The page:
Source: Action in Teacher Education, 33(3), p. 254-264, Fall 2011.
(Reviewed by the Portal Team)
The purpose of this article is to provide an overview of a classroom-based child-centered elementary classroom management approach and compare and contrast a teacher-led approach using a vignette.
Child-Centered Philosophy and Classroom Management
Child-centered classroom management focuses on building empathy, responsibility, and prosocial behaviors in children.
Using child-centered classroom management fosters children's self-awareness, confidence, and self-regulation—it does not forego the need for teachers to set limits and provide guidance to children.
To illustrate child-centered classroom management, the authors detail the vignette of David. They describe classroom interactions first from a traditional teacher-led approach and then from a child-centered approach.
David is a 7-year-old second grader in an inclusive classroom.
David had displayed a number of behavioral issues and performed poorly academically and socially.
David rarely completed in-class assignments, did not complete or return assignments or papers sent home, and did not engage in whole-group learning activities.
Additionally, David repeatedly engaged his peers in arguments, tattled, complained that the other students were mean to him.
Over the course of the first few months of the school year, David's teacher attempted many interventions to decrease his behaviors.
David was kept in each day from recess to complete homework from the night before.
He was placed in the front of the room near the teacher's desk in an attempt to keep him on track and to be productive during the day.
David's name was written on the board for disruption and fighting.
David was a frequent visitor in the principal's office for acting-out behaviors.
David was also reminded by his teacher numerous times each day to stop these various behaviors that created issues in the classroom.
Traditional Teacher-Led Approach to Management: David
The areas of concern that David displays are apathy toward work and learning, inappropriate social interactions, and behavioral disruptions.
David is unsuccessful at getting his needs met through positive interactions with others and is unsuccessful in following directions in expected ways in the classroom.
Their mutual lack of success relating to each other and its accompanying disappointment and frustration was further compounded by a lack of success of the interventions attempted.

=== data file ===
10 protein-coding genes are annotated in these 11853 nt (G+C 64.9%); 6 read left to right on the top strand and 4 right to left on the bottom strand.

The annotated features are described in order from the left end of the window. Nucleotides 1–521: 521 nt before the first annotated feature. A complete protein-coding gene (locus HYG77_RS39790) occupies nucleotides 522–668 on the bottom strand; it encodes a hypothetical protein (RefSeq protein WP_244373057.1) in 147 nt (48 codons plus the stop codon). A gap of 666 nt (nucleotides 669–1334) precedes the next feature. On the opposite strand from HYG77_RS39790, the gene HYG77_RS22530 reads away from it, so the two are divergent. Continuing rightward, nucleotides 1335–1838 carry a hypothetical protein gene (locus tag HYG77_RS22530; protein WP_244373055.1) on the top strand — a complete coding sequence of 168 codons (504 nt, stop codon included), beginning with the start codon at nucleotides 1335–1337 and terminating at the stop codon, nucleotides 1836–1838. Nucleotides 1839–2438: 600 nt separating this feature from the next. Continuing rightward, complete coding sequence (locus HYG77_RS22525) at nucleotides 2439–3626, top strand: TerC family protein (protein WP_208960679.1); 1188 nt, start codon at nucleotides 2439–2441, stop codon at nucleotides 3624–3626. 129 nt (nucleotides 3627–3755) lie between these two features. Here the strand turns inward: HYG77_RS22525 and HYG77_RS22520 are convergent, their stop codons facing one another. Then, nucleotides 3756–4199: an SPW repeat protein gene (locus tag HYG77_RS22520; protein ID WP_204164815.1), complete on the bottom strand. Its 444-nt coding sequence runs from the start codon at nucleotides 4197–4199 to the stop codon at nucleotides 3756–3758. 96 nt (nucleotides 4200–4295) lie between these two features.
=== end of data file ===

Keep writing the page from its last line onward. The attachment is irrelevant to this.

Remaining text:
David continued to tattle and repeatedly blamed his peers for his own difficulties and behaviors, resulting in the teacher having to escalate the consequences for his behavior.
The authors reexamine each area of difficulty that he demonstrates using child-centered strategies.
The three skills presented that assist teachers in building rapport, communicating in a way that attends to children's needs:
1. Engaging in Reflective Listening
The child-centered approach uses the skill of reflective listening and responding to help children recognize and name their feelings, accept those feelings, and then to learn to manage and diffuse those feelings in appropriate ways.
Over time David's improved behaviors transferred to small- and large-group activities, with occasional redirection through the teacher's reflective statements.
2. Assigning Positive Intent
As a teaching strategy, attributing positive intent helps to create teachable moments throughout the day.
Using reflective responding skills allows David's teacher to understand his perception or worldview and helps David further clarify his needs and wants.
3. Allowing Children to Make Choices
Focusing on giving children a "choice" rather than a command is also a major component of child-centered classroom management.
David's teacher reported that when she was able to provide descriptive statements about his current behavior, give him at least two positive choices, and the consequence for a poor choice, David was consistently able to make a prosocial choice.
The authors conclude that the benefits of child-centered classroom management include reducing classroom disruptions, child emotional distress, teacher stress, and facilitating development of positive relationships between teachers and students (White, Draper, & Flynt, 1997).
By adapting child-centered therapy approaches to teaching practices, educators better equip children to advocate for themselves. In this article, a rationale for classroom teachers to use a child-centered approach to classroom management was suggested.
White, J., Draper, K., & Flynt, M. (1997). Kinder therapy: Teachers as therapeutic agents. International Journal of Play Therapy, 6, 33-49.